Amnesty International prides itself on being a non-partisan, non-sectarian campaigner for human rights, an advocate for the oppressed. And certainly at its foundation (and for much of its history) that was indeed its goal. But one can be forgiven for thinking that it in recent years it has experienced a certain drift toward the partisan—focusing on the motes of dust [1, 2] in the eyes of reasonably well-behaved nations, rather than the planks in the eyes of egregious abusers.
For example, a woman was executed for “witchcraft and sorcery” in Saudi Arabia yesterday—actually the second person in the kingdom to be executed for that crime this year. The woman (with the rather lengthy moniker of Amina bint Abdul Halim bin Salem Nasser) was in her 60s, and had been arrested way back in 2009. According to the Saudi religious police, she tricked people into giving her money and claimed to be able to cure their illnesses; a crime that might more properly be characterised as fraud, which doesn’t carry the death penalty upon conviction in most jurisdictions.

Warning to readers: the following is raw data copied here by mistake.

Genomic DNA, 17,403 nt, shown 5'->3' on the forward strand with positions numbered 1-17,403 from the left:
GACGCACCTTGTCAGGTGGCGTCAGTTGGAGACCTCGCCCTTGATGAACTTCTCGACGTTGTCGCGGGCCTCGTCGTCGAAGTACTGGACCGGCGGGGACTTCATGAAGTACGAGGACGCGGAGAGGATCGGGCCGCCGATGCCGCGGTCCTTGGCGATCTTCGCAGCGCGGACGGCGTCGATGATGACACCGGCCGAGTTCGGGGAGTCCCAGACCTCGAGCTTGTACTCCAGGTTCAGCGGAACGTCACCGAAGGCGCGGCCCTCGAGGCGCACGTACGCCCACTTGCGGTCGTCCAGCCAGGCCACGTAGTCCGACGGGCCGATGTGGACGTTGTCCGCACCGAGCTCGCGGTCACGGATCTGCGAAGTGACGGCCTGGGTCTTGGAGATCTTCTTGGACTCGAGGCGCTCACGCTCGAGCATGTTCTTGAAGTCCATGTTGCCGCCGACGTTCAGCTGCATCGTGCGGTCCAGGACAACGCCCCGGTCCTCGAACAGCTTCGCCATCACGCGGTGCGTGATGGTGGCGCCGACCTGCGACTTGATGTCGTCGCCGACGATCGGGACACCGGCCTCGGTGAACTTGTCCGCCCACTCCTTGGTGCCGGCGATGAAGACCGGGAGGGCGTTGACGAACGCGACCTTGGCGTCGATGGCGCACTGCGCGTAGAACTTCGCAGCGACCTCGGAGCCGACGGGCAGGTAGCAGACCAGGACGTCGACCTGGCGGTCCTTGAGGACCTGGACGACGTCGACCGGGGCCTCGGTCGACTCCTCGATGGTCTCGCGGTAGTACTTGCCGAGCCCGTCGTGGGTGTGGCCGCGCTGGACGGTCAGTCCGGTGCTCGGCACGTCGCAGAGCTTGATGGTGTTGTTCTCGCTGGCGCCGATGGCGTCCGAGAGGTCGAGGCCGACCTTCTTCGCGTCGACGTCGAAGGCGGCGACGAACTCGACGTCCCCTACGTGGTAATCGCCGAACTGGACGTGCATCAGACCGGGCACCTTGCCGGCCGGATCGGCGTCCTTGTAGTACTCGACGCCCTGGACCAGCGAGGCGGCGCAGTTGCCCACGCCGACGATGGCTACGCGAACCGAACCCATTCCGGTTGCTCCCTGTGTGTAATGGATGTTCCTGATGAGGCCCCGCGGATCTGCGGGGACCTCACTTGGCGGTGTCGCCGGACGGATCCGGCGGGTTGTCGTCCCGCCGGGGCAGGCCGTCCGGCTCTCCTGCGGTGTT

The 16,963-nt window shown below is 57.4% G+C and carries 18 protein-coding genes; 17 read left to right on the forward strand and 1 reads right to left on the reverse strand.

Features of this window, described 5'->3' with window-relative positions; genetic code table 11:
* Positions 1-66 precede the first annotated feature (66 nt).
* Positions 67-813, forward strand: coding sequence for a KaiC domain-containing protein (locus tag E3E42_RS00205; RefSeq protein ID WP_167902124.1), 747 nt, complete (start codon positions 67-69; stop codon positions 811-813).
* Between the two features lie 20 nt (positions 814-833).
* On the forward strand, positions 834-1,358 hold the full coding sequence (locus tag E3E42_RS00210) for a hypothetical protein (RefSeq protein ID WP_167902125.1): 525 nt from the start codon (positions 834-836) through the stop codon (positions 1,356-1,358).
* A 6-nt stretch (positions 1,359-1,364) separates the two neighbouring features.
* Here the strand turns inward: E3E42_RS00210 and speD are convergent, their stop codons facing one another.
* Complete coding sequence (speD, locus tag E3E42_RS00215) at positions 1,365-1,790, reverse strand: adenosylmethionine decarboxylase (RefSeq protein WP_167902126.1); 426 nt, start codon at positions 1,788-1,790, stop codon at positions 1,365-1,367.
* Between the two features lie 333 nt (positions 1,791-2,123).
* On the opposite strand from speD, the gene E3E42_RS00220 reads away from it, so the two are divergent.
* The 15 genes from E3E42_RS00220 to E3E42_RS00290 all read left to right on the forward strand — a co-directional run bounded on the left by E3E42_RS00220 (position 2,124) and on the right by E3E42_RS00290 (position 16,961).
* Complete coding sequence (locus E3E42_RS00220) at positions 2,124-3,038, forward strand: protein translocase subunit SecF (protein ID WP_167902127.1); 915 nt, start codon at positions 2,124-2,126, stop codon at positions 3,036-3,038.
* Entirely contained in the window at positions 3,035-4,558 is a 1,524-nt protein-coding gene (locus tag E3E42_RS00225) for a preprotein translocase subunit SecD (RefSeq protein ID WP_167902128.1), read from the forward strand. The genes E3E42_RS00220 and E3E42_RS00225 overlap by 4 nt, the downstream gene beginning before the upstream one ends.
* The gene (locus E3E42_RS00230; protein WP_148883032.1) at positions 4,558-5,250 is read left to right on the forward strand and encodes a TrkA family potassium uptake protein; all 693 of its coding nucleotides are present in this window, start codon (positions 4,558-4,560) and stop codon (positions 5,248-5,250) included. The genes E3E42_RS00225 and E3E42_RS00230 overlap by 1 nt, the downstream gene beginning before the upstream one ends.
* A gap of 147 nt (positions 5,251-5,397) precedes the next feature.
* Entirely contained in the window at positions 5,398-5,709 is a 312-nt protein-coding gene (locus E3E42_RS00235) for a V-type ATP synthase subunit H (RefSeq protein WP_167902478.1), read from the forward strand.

But the human rights group Amnesty International, which has campaigned for Saudis previously sentenced to death on sorcery charges, said it had never heard of her case until now, he adds.
A Sudanese man was executed in September on similar charges, despite calls led by Amnesty for his release.
— “Saudi woman executed for ‘witchcraft and sorcery’.” BBC News, 12 December 2011.
What’s Amnesty International doing this month? Lecturing the world on how George Bush ought to be arrested. Well, what’s the life of an elderly Saudi woman when there’s a class enemy to be persecuted?
UPDATE: Richard A. Clarke, counterterrorism advisor to three presidents, notes in his 2004 memoir Against All Enemies that Clinton and Gore were the first US administration to ignore the objections of their legal counsel and authorise extraordinary rendition against employers of terrorism.
While Amnesty International called for investigations into alleged war crimes during the 1999 Allied Force campaign against Serbia, it has thus far neglected to call for Clinton’s arrest, despite originating the practices that the NGO objects to in Bush’s case.